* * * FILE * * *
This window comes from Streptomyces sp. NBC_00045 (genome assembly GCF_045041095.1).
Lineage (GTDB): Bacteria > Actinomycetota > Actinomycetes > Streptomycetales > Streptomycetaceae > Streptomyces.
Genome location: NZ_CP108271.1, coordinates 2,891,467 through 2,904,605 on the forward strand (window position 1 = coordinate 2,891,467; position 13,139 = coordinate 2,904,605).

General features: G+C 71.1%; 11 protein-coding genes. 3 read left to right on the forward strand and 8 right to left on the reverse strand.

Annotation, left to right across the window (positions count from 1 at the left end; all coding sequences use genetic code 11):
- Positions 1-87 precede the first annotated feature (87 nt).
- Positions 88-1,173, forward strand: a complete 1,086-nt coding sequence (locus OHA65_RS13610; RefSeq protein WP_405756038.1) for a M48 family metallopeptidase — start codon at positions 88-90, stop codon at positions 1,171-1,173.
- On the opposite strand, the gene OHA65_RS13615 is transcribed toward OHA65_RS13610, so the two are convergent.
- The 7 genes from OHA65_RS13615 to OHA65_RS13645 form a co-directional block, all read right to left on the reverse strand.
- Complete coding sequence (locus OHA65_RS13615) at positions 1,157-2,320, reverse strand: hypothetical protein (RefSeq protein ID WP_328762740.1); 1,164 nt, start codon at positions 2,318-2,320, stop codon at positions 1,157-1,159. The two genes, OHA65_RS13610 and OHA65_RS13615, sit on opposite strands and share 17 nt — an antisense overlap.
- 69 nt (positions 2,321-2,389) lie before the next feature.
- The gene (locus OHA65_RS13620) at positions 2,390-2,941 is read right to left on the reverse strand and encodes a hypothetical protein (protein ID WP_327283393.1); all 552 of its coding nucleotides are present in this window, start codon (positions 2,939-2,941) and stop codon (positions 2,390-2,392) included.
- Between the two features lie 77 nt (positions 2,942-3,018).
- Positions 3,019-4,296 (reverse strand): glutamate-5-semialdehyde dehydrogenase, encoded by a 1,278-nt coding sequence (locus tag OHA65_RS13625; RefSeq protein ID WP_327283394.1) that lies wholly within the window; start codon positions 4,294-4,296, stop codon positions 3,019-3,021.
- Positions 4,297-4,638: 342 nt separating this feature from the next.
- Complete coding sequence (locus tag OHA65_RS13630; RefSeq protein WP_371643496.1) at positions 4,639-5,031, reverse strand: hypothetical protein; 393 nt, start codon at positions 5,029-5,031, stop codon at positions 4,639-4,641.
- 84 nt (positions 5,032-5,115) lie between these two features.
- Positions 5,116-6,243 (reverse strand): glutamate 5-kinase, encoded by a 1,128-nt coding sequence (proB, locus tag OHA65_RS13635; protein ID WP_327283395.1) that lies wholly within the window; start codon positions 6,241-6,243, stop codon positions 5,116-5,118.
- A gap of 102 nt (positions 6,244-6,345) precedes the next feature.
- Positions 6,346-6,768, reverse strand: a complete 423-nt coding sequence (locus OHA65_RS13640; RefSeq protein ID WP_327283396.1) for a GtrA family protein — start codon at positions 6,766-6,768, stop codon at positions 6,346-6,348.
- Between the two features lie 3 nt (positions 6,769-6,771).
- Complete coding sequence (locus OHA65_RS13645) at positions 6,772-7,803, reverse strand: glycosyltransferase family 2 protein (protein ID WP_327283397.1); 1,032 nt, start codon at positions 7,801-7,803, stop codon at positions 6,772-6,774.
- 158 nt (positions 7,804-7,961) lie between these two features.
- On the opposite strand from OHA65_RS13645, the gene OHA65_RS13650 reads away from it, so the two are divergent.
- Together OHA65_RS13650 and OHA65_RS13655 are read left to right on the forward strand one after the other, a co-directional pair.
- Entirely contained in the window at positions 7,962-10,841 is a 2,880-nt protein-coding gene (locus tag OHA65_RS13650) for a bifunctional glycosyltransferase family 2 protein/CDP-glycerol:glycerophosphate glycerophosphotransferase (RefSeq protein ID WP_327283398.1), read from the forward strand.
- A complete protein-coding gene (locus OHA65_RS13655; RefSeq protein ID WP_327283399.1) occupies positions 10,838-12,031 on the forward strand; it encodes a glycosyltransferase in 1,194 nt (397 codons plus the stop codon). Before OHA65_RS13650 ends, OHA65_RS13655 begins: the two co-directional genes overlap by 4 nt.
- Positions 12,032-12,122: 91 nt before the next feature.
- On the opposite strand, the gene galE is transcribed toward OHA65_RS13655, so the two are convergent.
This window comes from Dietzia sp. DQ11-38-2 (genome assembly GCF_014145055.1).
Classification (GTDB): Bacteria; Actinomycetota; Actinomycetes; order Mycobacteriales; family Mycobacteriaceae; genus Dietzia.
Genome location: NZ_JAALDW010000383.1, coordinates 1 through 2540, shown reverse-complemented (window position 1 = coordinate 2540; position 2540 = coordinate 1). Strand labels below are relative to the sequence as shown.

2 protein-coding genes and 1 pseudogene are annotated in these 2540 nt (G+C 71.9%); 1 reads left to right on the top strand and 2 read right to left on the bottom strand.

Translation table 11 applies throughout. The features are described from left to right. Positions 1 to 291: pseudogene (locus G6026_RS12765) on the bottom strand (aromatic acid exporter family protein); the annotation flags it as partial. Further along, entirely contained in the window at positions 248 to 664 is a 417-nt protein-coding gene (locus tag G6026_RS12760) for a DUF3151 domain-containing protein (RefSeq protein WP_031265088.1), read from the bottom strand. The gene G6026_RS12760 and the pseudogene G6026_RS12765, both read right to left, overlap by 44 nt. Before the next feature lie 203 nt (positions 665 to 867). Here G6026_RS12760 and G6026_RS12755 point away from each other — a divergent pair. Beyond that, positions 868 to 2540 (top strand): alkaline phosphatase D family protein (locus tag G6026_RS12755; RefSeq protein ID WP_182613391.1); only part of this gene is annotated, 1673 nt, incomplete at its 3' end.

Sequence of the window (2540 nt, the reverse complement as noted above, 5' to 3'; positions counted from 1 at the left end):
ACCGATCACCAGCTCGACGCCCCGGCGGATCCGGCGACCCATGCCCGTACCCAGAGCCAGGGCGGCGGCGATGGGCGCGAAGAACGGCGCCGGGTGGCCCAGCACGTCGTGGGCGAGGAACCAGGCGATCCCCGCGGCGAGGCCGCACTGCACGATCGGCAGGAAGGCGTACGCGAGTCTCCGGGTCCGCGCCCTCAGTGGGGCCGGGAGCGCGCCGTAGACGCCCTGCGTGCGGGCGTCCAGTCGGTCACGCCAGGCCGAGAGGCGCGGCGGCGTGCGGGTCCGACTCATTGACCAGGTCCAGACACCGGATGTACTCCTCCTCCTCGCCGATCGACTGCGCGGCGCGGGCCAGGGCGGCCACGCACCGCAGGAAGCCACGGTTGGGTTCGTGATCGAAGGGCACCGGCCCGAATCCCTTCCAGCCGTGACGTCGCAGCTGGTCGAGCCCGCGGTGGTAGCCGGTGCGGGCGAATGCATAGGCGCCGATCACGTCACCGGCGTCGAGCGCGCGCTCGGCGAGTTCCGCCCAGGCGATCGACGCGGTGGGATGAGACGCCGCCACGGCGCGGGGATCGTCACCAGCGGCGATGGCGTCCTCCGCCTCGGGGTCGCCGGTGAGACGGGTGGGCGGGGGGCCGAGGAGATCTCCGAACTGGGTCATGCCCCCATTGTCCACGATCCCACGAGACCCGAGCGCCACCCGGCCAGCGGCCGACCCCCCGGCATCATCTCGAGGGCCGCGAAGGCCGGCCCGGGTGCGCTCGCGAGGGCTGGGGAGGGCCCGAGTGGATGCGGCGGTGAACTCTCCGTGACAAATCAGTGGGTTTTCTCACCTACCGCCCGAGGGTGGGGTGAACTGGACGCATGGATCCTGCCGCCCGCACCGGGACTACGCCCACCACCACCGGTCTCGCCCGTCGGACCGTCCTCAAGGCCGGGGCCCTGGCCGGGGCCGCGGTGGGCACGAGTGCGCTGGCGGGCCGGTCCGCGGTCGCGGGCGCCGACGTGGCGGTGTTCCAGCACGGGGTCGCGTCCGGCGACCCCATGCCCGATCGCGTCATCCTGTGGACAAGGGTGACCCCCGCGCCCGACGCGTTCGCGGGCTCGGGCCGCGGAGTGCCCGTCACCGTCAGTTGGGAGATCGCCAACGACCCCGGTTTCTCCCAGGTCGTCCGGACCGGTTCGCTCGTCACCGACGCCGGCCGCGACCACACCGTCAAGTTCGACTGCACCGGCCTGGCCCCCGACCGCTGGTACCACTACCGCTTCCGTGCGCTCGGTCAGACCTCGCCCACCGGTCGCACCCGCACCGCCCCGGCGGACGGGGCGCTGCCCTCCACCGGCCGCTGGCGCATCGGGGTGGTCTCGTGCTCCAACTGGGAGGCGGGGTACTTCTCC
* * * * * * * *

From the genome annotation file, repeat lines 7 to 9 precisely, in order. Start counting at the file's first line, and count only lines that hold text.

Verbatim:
- Positions 88-1,173, forward strand: a complete 1,086-nt coding sequence (locus OHA65_RS13610; RefSeq protein WP_405756038.1) for a M48 family metallopeptidase — start codon at positions 88-90, stop codon at positions 1,171-1,173.
- On the opposite strand, the gene OHA65_RS13615 is transcribed toward OHA65_RS13610, so the two are convergent.
- The 7 genes from OHA65_RS13615 to OHA65_RS13645 form a co-directional block, all read right to left on the reverse strand.